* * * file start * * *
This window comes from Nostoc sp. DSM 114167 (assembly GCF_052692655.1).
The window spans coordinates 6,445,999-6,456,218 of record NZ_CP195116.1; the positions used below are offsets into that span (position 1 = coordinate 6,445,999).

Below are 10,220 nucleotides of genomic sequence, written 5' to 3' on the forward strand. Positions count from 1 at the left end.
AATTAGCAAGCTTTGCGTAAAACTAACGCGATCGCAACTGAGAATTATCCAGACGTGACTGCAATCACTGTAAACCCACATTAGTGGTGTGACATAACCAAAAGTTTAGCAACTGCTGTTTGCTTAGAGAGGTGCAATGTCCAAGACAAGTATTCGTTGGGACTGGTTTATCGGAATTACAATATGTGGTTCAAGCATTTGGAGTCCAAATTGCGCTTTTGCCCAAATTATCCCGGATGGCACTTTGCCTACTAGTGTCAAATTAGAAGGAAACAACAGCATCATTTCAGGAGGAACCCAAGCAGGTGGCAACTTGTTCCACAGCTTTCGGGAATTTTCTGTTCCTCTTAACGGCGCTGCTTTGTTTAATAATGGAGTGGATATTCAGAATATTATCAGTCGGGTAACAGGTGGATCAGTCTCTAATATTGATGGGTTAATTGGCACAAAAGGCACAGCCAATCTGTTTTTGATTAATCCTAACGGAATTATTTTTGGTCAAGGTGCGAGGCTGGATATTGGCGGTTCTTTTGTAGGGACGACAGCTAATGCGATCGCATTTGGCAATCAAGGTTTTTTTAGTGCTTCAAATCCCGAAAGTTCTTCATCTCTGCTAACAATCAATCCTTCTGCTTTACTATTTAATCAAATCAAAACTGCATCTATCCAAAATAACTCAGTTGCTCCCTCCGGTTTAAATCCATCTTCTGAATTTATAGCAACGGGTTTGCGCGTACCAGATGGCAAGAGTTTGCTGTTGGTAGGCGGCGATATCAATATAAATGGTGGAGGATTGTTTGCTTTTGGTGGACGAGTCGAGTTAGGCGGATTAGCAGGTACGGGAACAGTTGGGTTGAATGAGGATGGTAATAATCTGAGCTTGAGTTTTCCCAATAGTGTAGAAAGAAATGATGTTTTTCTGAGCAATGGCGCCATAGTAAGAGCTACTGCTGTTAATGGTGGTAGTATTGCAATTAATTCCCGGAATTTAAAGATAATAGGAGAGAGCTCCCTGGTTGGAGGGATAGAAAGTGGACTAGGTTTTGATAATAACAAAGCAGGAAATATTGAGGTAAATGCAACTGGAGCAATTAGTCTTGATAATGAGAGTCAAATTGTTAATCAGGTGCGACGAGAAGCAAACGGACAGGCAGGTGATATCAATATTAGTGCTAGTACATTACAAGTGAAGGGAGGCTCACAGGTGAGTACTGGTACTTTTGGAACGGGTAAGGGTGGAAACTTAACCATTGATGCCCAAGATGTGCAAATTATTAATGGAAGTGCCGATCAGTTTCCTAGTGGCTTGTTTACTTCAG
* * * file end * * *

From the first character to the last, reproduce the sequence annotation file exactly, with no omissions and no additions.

This window comes from Nostoc sp. DSM 114167 (assembly GCF_052692655.1).
The window spans coordinates 6,445,999-6,456,218 of record NZ_CP195116.1; the positions used below are offsets into that span (position 1 = coordinate 6,445,999).

Below are 10,220 nucleotides of genomic sequence, written 5' to 3' on the forward strand. Positions count from 1 at the left end.
AATTAGCAAGCTTTGCGTAAAACTAACGCGATCGCAACTGAGAATTATCCAGACGTGACTGCAATCACTGTAAACCCACATTAGTGGTGTGACATAACCAAAAGTTTAGCAACTGCTGTTTGCTTAGAGAGGTGCAATGTCCAAGACAAGTATTCGTTGGGACTGGTTTATCGGAATTACAATATGTGGTTCAAGCATTTGGAGTCCAAATTGCGCTTTTGCCCAAATTATCCCGGATGGCACTTTGCCTACTAGTGTCAAATTAGAAGGAAACAACAGCATCATTTCAGGAGGAACCCAAGCAGGTGGCAACTTGTTCCACAGCTTTCGGGAATTTTCTGTTCCTCTTAACGGCGCTGCTTTGTTTAATAATGGAGTGGATATTCAGAATATTATCAGTCGGGTAACAGGTGGATCAGTCTCTAATATTGATGGGTTAATTGGCACAAAAGGCACAGCCAATCTGTTTTTGATTAATCCTAACGGAATTATTTTTGGTCAAGGTGCGAGGCTGGATATTGGCGGTTCTTTTGTAGGGACGACAGCTAATGCGATCGCATTTGGCAATCAAGGTTTTTTTAGTGCTTCAAATCCCGAAAGTTCTTCATCTCTGCTAACAATCAATCCTTCTGCTTTACTATTTAATCAAATCAAAACTGCATCTATCCAAAATAACTCAGTTGCTCCCTCCGGTTTAAATCCATCTTCTGAATTTATAGCAACGGGTTTGCGCGTACCAGATGGCAAGAGTTTGCTGTTGGTAGGCGGCGATATCAATATAAATGGTGGAGGATTGTTTGCTTTTGGTGGACGAGTCGAGTTAGGCGGATTAGCAGGTACGGGAACAGTTGGGTTGAATGAGGATGGTAATAATCTGAGCTTGAGTTTTCCCAATAGTGTAGAAAGAAATGATGTTTTTCTGAGCAATGGCGCCATAGTAAGAGCTACTGCTGTTAATGGTGGTAGTATTGCAATTAATTCCCGGAATTTAAAGATAATAGGAGAGAGCTCCCTGGTTGGAGGGATAGAAAGTGGACTAGGTTTTGATAATAACAAAGCAGGAAATATTGAGGTAAATGCAACTGGAGCAATTAGTCTTGATAATGAGAGTCAAATTGTTAATCAGGTGCGACGAGAAGCAAACGGACAGGCAGGTGATATCAATATTAGTGCTAGTACATTACAAGTGAAGGGAGGCTCACAGGTGAGTACTGGTACTTTTGGAACGGGTAAGGGTGGAAACTTAACCATTGATGCCCAAGATGTGCAAATTATTAATGGAAGTGCCGATCAGTTTCCTAGTGGCTTGTTTACTTCAG